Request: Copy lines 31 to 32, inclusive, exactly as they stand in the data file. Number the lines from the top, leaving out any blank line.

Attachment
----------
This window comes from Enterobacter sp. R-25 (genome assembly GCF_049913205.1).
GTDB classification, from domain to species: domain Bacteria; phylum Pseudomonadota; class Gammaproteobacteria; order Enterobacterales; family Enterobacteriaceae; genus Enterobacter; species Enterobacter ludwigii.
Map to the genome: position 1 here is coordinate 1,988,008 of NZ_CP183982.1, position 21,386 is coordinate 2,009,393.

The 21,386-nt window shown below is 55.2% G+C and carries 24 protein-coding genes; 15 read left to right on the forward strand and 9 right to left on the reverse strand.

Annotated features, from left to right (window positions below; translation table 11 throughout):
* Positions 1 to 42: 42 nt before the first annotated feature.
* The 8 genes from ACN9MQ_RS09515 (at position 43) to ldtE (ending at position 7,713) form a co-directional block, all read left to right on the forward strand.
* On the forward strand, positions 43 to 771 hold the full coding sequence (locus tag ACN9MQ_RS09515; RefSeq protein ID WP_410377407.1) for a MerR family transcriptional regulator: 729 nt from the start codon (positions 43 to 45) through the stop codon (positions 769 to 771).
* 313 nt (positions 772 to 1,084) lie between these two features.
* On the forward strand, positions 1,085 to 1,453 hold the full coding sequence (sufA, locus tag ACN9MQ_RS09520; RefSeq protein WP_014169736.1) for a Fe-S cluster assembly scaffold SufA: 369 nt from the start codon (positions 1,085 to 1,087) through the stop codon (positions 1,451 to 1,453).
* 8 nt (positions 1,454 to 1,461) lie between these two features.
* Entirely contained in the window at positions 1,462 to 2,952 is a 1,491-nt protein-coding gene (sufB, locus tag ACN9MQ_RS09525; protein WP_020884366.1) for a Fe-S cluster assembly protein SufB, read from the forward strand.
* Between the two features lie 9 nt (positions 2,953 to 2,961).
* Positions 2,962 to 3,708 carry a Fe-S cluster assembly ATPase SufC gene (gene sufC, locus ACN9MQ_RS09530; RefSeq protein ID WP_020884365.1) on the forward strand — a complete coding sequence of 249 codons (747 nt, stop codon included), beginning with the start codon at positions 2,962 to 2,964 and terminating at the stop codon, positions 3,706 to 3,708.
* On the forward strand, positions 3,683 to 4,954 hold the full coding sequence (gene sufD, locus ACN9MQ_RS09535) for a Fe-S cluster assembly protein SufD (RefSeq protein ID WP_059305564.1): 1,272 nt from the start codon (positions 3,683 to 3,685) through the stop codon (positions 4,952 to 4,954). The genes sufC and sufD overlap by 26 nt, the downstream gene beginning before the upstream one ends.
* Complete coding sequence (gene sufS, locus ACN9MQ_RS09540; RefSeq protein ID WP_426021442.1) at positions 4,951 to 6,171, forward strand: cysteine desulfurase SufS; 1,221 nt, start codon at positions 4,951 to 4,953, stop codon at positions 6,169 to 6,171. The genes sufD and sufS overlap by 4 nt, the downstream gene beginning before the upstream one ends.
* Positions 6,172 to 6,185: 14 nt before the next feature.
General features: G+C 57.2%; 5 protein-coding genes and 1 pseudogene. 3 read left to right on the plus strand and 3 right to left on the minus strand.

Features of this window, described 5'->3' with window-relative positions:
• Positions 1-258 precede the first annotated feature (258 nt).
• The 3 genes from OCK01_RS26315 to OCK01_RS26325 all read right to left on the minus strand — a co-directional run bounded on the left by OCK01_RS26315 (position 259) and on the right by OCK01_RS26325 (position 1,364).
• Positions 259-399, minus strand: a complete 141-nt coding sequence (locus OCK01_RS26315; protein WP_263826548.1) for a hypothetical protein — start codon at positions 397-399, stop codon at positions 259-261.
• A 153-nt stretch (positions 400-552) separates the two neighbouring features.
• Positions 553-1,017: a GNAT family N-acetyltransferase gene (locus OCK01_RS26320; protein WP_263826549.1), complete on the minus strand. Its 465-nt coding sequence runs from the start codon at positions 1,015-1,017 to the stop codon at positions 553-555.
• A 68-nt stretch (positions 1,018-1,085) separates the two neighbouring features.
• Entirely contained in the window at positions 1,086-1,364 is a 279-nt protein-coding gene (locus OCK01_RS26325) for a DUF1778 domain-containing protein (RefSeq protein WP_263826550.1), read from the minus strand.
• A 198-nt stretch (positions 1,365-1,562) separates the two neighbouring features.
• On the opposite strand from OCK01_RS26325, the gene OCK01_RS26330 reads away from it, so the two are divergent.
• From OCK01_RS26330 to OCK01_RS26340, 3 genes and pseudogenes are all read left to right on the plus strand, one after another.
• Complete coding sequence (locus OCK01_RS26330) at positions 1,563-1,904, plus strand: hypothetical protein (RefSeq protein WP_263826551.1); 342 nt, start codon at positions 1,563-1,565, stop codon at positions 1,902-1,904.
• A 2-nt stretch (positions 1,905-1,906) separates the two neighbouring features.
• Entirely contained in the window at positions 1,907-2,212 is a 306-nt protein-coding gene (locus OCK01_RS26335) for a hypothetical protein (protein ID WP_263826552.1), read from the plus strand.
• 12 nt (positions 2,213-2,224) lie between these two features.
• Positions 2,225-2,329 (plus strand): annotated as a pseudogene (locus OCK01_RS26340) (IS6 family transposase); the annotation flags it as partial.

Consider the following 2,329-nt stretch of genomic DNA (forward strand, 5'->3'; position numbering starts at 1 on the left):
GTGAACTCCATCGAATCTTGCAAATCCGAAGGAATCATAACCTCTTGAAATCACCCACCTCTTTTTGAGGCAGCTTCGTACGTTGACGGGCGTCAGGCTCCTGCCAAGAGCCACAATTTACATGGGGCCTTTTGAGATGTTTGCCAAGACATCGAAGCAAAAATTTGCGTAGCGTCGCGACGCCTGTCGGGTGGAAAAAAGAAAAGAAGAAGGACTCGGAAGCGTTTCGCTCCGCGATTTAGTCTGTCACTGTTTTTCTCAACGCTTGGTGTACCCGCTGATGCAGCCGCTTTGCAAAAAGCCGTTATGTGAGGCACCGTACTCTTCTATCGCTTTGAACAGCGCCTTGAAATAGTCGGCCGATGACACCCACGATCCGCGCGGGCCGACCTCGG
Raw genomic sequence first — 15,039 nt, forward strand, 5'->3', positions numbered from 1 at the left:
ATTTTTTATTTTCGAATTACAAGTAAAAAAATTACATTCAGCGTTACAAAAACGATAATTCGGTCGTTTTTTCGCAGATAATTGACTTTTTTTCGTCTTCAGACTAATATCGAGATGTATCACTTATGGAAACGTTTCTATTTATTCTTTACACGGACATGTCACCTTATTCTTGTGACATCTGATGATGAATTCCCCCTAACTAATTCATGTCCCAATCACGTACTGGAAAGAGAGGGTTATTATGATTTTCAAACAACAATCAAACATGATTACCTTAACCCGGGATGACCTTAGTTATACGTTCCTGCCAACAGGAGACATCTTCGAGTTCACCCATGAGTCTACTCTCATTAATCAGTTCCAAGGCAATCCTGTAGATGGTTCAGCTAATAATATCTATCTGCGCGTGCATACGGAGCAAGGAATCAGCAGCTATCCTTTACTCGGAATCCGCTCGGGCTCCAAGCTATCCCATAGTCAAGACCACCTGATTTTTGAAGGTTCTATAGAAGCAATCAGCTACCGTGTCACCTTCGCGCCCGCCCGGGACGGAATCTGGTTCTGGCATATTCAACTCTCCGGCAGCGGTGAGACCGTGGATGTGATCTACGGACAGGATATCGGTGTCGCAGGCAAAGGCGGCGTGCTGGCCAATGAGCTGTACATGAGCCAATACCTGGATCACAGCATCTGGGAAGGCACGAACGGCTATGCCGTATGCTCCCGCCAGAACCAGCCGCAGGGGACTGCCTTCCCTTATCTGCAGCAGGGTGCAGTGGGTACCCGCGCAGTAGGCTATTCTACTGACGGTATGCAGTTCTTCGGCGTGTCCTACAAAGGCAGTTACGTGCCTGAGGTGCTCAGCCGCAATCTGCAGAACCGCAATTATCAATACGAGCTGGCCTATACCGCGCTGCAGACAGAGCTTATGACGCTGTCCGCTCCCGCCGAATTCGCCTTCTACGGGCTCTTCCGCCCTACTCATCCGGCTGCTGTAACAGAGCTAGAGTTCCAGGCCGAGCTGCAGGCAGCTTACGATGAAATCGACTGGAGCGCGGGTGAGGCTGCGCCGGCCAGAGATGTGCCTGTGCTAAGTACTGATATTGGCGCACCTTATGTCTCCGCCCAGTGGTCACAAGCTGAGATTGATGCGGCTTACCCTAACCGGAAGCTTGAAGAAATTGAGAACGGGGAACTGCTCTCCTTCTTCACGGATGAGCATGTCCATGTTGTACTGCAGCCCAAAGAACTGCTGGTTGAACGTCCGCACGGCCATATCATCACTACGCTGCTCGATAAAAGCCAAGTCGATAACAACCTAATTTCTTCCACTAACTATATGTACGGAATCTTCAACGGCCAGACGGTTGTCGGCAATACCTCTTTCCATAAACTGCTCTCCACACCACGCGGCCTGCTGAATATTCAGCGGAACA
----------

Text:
• A 2-nt stretch (positions 1,905-1,906) separates the two neighbouring features.
• Entirely contained in the window at positions 1,907-2,212 is a 306-nt protein-coding gene (locus OCK01_RS26335) for a hypothetical protein (protein ID WP_263826552.1), read from the plus strand.